Note: Slate is proud to publish two of this year’s winners of the Scholastic Writing Awards, honoring the best teen writers in the country. This piece, which was part of a gold-medal-winning portfolio, is by Anthony DeSantis, a senior at the South Carolina Governor’s School for the Arts and Humanities.
You can read Isabella Giovannini’s “Death of a Sunflower,” part of her gold-medal-winning portfolio, as well.
From the Latin Antonius. I never believe Papa Nicki, my great-grandfather, when he tells me that my name means “worthy of praise.” I tell him too many people are named Anthony for it to mean anything special, and yet, he has a way of saying the word that’s different than when he calls any of the other Anthonys in our family by their name. This is especially true now that we both knew that he’s dying.
“Anthony,” he says to me from his hospital bed. My great-grandmother cries in the corner, but only he and I exist in that cramped room. He grabs a limp hold of my arm and tells me to have many children—preferably sons. My family has told me this all my life. “We need you to continue the family line,” Papa Nicki says, “to not let it wither away in this country.” I only bring myself to tell him I love him.
An Italian dessert, also what I think of when I think of marriage. Grandma Della puts two of her homemade chocolate biscotti on a plate for me alongside a glass of milk. My grandparents’ house is quiet enough for me to hear the rigid cookie crunch in my mouth as I chew. I eat my biscotti with my grandfather as Grandma Della cleans the kitchen. He tells her what she could have done to make dinner better and asks her to pour him more coffee. When I fall in love, this isn’t what I want it to be like.
First boyfriend. He has rich, Charlestonian blood in his veins and so I make room for one more in the closet. “Please, my family will love us both even more when we come out,” I say. He asks me when I think that’s going to happen. “Soon,” I say, “real soon.”
Grandma Della tells me that the Vietnam War hadn’t even lasted a week before she and my grandfather rushed to a courthouse somewhere in Brooklyn to get their marriage license. She now loves him so much that she cooks perfect meals for him, does his laundry with precision, and cleans his house with the knowledge that he won’t always say thank you.
One day while we shop through the cleaning supplies aisle of Publix, my sister asks our parents why they’ve never taught us to speak Italian. They explain that they never learned it themselves. Our grandparents can’t speak it, either. Their parents could, but only because they had to serve as translators for their parents, the first of our family in America. I realize howtrapped I feel in three generations of English.
Soon after, I purchase a book of Italian grammar and begin to flip through the pages. A boy I’ve had a crush on since grade school sees me conjugate the verb “negare” and asks me why I feel I have to teach myself Italian. I don’t answer. They he asks me what “negare” means and I say, “To deny.”
I have it all figured out once. I will marry my preschool sweetheart, Catalina Bernadini. We will have 10 children, all sons, and name them all Anthony. That would please Papa Nicki. After my parents pull me out of Catholic school and dump me into a public school, though, plans change. Thank God.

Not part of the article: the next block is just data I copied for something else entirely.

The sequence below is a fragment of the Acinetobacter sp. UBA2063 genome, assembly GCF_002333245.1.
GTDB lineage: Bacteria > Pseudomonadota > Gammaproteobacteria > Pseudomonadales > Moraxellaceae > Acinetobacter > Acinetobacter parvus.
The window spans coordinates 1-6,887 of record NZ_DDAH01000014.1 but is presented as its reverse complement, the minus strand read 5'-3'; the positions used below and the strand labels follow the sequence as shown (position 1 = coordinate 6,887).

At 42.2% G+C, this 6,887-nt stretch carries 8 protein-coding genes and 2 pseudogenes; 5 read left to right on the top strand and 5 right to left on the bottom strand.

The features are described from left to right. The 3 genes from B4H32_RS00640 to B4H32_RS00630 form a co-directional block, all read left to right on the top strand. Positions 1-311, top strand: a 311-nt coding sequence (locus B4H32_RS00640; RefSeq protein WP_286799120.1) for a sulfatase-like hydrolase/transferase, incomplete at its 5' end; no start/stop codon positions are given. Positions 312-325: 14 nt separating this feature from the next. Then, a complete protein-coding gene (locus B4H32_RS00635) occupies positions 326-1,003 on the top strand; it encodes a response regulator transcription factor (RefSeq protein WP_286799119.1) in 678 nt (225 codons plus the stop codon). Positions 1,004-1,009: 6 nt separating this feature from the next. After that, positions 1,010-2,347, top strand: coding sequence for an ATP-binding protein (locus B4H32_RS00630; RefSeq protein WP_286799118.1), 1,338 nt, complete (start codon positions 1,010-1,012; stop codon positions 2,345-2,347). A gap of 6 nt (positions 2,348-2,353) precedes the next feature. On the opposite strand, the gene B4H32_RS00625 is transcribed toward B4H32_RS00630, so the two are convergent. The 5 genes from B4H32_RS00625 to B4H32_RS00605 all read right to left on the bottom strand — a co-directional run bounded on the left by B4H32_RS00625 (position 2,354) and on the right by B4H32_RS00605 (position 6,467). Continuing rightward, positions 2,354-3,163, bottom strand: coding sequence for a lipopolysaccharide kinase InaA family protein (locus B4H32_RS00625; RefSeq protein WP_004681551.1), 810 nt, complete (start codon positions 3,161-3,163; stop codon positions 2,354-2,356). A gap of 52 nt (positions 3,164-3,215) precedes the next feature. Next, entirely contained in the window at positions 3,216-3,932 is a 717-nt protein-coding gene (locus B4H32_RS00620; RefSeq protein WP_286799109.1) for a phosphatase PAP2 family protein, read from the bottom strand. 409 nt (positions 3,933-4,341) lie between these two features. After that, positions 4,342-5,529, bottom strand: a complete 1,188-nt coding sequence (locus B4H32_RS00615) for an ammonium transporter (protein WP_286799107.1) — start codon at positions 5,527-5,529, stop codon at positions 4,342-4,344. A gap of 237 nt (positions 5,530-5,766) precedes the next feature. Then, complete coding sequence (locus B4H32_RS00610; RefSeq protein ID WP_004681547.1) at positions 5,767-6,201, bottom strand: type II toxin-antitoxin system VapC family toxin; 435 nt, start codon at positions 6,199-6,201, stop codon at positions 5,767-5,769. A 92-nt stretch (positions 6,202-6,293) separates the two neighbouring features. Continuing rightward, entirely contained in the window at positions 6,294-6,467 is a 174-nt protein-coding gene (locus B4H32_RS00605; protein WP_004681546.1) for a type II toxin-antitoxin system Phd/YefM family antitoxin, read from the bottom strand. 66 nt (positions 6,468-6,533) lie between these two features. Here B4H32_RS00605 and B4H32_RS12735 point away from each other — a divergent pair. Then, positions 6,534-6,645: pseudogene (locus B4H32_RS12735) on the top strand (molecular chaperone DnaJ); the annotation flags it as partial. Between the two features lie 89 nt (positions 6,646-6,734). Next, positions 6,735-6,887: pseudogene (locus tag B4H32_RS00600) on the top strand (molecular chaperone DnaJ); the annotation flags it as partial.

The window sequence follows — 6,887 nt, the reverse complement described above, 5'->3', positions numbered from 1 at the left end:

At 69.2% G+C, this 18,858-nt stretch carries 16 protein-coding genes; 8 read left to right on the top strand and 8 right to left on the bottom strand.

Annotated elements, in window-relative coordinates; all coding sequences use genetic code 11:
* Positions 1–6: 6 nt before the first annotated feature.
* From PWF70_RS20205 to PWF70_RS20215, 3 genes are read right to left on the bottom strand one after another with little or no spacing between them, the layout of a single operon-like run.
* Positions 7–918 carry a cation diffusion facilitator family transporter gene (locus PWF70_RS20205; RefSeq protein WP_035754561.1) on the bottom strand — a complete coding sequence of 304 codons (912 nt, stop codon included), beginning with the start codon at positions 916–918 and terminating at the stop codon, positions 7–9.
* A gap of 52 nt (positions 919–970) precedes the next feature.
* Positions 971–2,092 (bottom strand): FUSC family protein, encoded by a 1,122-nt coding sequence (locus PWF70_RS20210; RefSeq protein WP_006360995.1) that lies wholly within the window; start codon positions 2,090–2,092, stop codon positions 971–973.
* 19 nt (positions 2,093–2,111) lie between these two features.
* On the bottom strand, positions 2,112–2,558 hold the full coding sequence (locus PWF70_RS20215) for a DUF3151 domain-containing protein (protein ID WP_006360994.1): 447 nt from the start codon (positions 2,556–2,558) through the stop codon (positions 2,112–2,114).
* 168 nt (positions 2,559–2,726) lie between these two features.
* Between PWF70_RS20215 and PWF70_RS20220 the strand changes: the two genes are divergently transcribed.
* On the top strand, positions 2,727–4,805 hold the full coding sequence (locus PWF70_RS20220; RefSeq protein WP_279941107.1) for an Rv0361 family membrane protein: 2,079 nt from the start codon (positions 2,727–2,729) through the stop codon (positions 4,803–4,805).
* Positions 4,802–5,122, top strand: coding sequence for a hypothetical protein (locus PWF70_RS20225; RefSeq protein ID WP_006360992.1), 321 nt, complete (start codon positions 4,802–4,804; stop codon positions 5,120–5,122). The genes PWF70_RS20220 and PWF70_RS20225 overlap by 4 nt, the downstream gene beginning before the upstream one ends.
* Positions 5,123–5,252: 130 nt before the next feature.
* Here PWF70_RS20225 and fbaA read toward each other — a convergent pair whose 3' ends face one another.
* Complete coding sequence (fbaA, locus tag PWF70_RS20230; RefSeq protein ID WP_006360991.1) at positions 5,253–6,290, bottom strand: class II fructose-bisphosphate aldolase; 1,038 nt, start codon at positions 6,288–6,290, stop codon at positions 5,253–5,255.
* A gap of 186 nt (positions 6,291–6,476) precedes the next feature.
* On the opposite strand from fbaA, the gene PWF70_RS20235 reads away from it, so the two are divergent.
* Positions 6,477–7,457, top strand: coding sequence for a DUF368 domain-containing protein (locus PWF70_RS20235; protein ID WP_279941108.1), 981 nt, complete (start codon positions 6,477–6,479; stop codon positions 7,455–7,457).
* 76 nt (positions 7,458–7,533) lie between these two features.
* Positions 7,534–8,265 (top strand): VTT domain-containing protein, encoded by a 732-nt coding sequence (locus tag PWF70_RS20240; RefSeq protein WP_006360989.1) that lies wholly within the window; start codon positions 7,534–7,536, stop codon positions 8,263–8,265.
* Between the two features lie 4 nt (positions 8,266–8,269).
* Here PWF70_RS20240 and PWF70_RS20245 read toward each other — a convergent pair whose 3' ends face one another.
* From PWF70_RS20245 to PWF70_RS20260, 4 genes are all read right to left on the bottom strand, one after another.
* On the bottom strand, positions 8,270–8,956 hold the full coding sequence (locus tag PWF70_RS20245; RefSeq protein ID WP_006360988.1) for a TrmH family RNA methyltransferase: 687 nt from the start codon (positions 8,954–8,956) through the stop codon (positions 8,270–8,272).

Gay (An obvious choice, but hear me out.)
“So at that art school you’re going to,” my grandfather says over Sunday dinner one summer afternoon, “what are you going to do if, you know, one of those gay guys comes up and asks to see your salsice?” Because clearly gay men are only after thesalsice.
I tell my grandfather that I’ll say, “Sorry—not interested,” and he laughs.
“Hey that’s my guy,” my grandfather says, “My guy’s not a faggot.” I don’t sleep that night.
H is silent in Italian.
Francesco Gaggi came to America with $7 in his pocket and spoke no English. How he became one of the most prominent barbers in Long Island is a mystery. Francesco’s son is my Papa Nicki, and he tells me about how his father regularly took his whole family to see operas in Manhattan. Each of the five children received private piano lessons, prided themselves on the fine quality of their clothes, and never questioned the process of Americanization. “That’s how we got to where we are now,” Papa Nicki says. I regret never asking him, “Where exactly do you think we are?”
J, K, W, X, Y
In Italian, none of these letters exist.
One of the first things I learn while trying to teach myself Italian is that love is a difficult word to translate. The concept itself is usually referred to as l’amore, but the action can either be amare or volere bene, which literally means, “to like well.” I sometimes spend long and pointless nights in an F-150 with a boy I know will later call what we did “unclean in God’s eyes.” The Italian word for such a thing is still unknown to me.
She’s a confident Irish woman who says Connor is her favorite of my friends after the three of us and my father go out to eat one night. I think that obviously, she didn’t see us hold hands under the table. One day Connor forces me to come out to her. I curl up in a corner of my mother’s bedroom and try to stop myself from crying while she and Connor sit on the bed and laugh at how overdramatic I can be.